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In a preliminary study, the recurrent presence of nervous terminations was demonstrated with optical microscopy in several slides of degenerative lumbar facet joints and surrounding soft tissues. The purpose of this study was to prove the presence of NGF (nerve growth factor) and its receptor TrkA (tyrosine kinase receptor) with immunofluorescence. The peri/articular tissues were harvested from the lumbar facet joints of ten patients surgically treated for degenerative diseases. There were seven females (one bilateral) and two males whose mean age at surgery was 72 years (range, 67–80 years). The affected levels were L3–L4 in two cases and L4–L5 in seven cases (one bilateral). All specimens were fixed in formalin, dehydrated and enclosed in paraffin. From each specimen, four slides were obtained. Two slides were employed for the search of NGF: one was treated with specific antibodies and marked with FITC (fluorescein isothiocyanate conjugated), and the second slide was for control purposes. It was exposed to FITC, but without prior exposure to the specific antibody. The same procedure was repeated to obtain on two more slides, to repeat the search for Trka with specific antibodies. All the slides were finally studied on a fluoromicroscope. The analysis of these specimens revealed the presence of the neurotrophin (NGF) and its own receptor (TrkA) in all cases: the immunohistochemical reaction between the specimens and the specific antibodies marked with FITC was seen under fluoromicroscopy, but in none of the control cases treated with FITC only. NGF is released by mastocytes, fibroblasts and other cell types involved in the inflammatory processes. The level of peripheral NGF is increased in inflammatory processes, while the administration of exogenous NGF has a hyperalgesic effect on rats and produces muscular pain in humans. Furthermore, NGF produces hypersensitization to heat stimulation in humans and mammals in general. There is considerable evidence showing that the system constituted by the NGF and its high-affinity receptor TrkA plays a fundamental role in the molecular processes underlying the main forms of “persistent” pain. This indicates a possible therapeutic area for the antibodies that could block the NGF/TrkA system, in order to modulate the frequency and the duration of the action potential of nociceptive neurons during chronic inflammation. This study demonstrated the presence of NGF and TrkA in specimens collected from degenerative facet joints, suggesting that specific molecules could be used in order to modulate chronic pain in patients with degenerative lumbar spine.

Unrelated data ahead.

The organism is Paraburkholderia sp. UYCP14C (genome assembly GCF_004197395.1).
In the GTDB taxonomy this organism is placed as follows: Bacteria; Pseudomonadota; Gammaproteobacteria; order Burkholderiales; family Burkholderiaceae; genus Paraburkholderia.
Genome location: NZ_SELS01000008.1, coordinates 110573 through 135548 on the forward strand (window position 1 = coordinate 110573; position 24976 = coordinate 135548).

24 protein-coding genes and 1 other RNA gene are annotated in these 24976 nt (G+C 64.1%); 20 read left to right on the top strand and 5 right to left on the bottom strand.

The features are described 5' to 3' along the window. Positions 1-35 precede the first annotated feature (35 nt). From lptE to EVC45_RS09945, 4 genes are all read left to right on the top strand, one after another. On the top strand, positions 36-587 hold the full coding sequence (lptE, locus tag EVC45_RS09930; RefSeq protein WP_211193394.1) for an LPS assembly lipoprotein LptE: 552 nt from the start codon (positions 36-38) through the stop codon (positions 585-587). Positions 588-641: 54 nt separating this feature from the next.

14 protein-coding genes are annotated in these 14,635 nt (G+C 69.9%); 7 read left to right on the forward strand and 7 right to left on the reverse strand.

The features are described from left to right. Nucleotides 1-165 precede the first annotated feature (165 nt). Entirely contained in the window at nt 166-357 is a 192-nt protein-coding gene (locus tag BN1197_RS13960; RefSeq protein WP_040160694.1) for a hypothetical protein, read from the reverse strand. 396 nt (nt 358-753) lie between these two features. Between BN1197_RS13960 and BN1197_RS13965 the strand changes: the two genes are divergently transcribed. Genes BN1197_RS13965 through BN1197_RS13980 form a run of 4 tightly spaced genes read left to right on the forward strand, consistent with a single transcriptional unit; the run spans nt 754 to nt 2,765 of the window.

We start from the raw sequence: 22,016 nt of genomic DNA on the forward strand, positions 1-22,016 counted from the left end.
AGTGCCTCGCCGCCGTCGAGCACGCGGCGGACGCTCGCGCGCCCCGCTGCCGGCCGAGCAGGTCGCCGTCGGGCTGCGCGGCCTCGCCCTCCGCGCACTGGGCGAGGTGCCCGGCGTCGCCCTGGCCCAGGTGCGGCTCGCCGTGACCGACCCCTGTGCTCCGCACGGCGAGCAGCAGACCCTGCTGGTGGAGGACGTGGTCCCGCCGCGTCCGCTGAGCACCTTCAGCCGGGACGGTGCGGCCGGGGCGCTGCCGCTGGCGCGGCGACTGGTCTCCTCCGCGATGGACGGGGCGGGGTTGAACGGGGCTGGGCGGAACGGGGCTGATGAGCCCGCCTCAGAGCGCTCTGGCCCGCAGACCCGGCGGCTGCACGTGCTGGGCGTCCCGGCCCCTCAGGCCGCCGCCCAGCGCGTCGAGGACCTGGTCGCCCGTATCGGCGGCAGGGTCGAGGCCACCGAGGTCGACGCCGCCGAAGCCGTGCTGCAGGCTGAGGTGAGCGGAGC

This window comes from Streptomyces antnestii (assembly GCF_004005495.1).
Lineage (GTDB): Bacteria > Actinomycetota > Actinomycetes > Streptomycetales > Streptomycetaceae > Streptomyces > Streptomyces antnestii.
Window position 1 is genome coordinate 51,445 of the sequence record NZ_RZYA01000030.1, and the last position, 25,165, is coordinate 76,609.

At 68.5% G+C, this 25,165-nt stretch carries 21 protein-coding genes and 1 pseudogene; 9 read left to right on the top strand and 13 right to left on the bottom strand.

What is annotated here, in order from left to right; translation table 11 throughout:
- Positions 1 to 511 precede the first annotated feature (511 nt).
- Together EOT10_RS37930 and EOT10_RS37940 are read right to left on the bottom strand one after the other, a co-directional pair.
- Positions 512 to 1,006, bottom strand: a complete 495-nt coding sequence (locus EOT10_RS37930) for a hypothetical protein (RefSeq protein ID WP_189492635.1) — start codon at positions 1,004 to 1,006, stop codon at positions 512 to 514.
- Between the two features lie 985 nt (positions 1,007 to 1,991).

Nerve growth factors (NGF) were characterized more than four decades ago and belong to the neurotrophins family. They are small homodimeric polypeptides with a varied repertoire of biological activities influencing the generation, differentiation, survival and regeneration of vertebrate neurons [1, 2]. They are closely structurally related: NGF, BDNF, NT-3 and NT-4 share approximately 50% of the sequence identity. The regions of sequence similarity and variation are clustered, indicating probable regions of structural and functional importance.
Neurotrophins bind to two different classes of transmembrane receptor proteins, the Trks and the neurotrophin receptor p75. This dual system allows the transduction of very different signals following binding, such as signaling cell death through p75 or cell survival through the Trk receptors.
The Trk receptors belong to the family of receptor tyrosine kinases, and three trk genes have been identified in mammals. The TrkA protooncogene was first identified as an NGF receptor [3, 4], followed by TrkB and TrkC . NGF is the preferred ligand for TrkA; BDNF and NT4/5 are preferred for TrkB; and NT3 for TrkC . These specificities are not absolute, and NT3 is also a ligand for TrkA and TrkB.
P75 was the first member to be molecularly cloned  of a large family of receptors, which includes both TNF receptors, Fas (Apo-1/CD95) and CD40, and 15 other members . The defining motifs of this receptor family are cysteine repeats in the extracellular domain, which form the ligand-binding domain.
Binding of the neurotrophins to the Trk receptors leads to receptor tyrosine phosphorylation . This triggers the activation of pathways leading to the prevention of programmed cell death and neuronal differentiation. Ligand-induced dimerization  results in the phosphorylation of specific tyrosine residues that leads to an open conformation of the receptor, resulting in trans-phosphorylation and allowing the access of substrates to the kinase. Phosphotyrosine residues on Trk receptors then act as docking sites for adapter molecules.
Tissue inflammation is typically accompanied by hyperalgesia and pain. It increases the sensitivity of high-threshold receptors, so that stimuli of lower intensity than normal can activate them, and NGF is implicated in the regulation of hyperalgesia. In particular, systemic injections of large quantities of NGF into rats cause hypersensitivity to noxious heat and mechanical stimuli that persists for days . Similar observations also were made with humans with lower doses of NGF . The role of NGF in inflammation and pain has been documented by the following observations:
The basis for the hyperalgesic action of NGF appears to include an up-regulation of peptide neurotransmitters expressed by nociceptors, such as calcitonin gene-related peptide (CGRP) and substance P. Both are clearly regulated by the availability of NGF and contained in a subset of NGF-responsive DRG neurons expressing NGF-specific receptors . Also, NGF applied to peripheral targets increases the excitability of spinal cord neurons to activation of the treated afferents. Finally, mast cells express trkA receptors, and NGF triggers the release of their granules, which contain substances, such as histamine and serotonin, capable of sensitizing nociceptors [14, 19].
A preliminary study with optical microscopy conducted on several specimens taken from degenerative lumbar facet and surrounding soft tissue proved the presence of abundant nervous terminations in patients undergoing surgery for chronic low back pain (CLBP). From a review of literature, the role of NGF in inflammation and pain and also its presence in inflammatory chronic diseases such as asthma, BID and others has emerged.
The purpose of this descriptive study was to prove the presence of “in vivo” NGF and its receptor TrkA with immunofluorescence in peri/articular tissues harvested from lumbar facet joints of patients affected by CLBP.